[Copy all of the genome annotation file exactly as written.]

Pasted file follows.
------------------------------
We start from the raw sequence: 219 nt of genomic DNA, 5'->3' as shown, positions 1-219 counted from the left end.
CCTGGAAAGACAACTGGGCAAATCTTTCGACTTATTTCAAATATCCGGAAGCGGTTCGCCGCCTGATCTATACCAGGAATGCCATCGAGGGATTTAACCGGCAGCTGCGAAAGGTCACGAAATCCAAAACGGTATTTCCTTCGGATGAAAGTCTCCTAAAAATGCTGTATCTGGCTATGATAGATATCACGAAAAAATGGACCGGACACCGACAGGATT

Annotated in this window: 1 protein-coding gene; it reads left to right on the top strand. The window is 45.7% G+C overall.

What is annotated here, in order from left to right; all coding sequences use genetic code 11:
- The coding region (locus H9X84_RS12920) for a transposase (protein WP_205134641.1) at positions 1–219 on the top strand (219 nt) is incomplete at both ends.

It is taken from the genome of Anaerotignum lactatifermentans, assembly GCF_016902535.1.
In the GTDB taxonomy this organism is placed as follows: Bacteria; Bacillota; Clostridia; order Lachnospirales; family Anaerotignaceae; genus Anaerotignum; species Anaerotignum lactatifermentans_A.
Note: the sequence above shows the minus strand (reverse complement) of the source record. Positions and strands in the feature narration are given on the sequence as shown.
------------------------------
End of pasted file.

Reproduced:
We start from the raw sequence: 219 nt of genomic DNA, 5'->3' as shown, positions 1-219 counted from the left end.
CCTGGAAAGACAACTGGGCAAATCTTTCGACTTATTTCAAATATCCGGAAGCGGTTCGCCGCCTGATCTATACCAGGAATGCCATCGAGGGATTTAACCGGCAGCTGCGAAAGGTCACGAAATCCAAAACGGTATTTCCTTCGGATGAAAGTCTCCTAAAAATGCTGTATCTGGCTATGATAGATATCACGAAAAAATGGACCGGACACCGACAGGATT

Annotated in this window: 1 protein-coding gene; it reads left to right on the top strand. The window is 45.7% G+C overall.

What is annotated here, in order from left to right; all coding sequences use genetic code 11:
- The coding region (locus H9X84_RS12920) for a transposase (protein WP_205134641.1) at positions 1–219 on the top strand (219 nt) is incomplete at both ends.

It is taken from the genome of Anaerotignum lactatifermentans, assembly GCF_016902535.1.
In the GTDB taxonomy this organism is placed as follows: Bacteria; Bacillota; Clostridia; order Lachnospirales; family Anaerotignaceae; genus Anaerotignum; species Anaerotignum lactatifermentans_A.
Note: the sequence above shows the minus strand (reverse complement) of the source record. Positions and strands in the feature narration are given on the sequence as shown.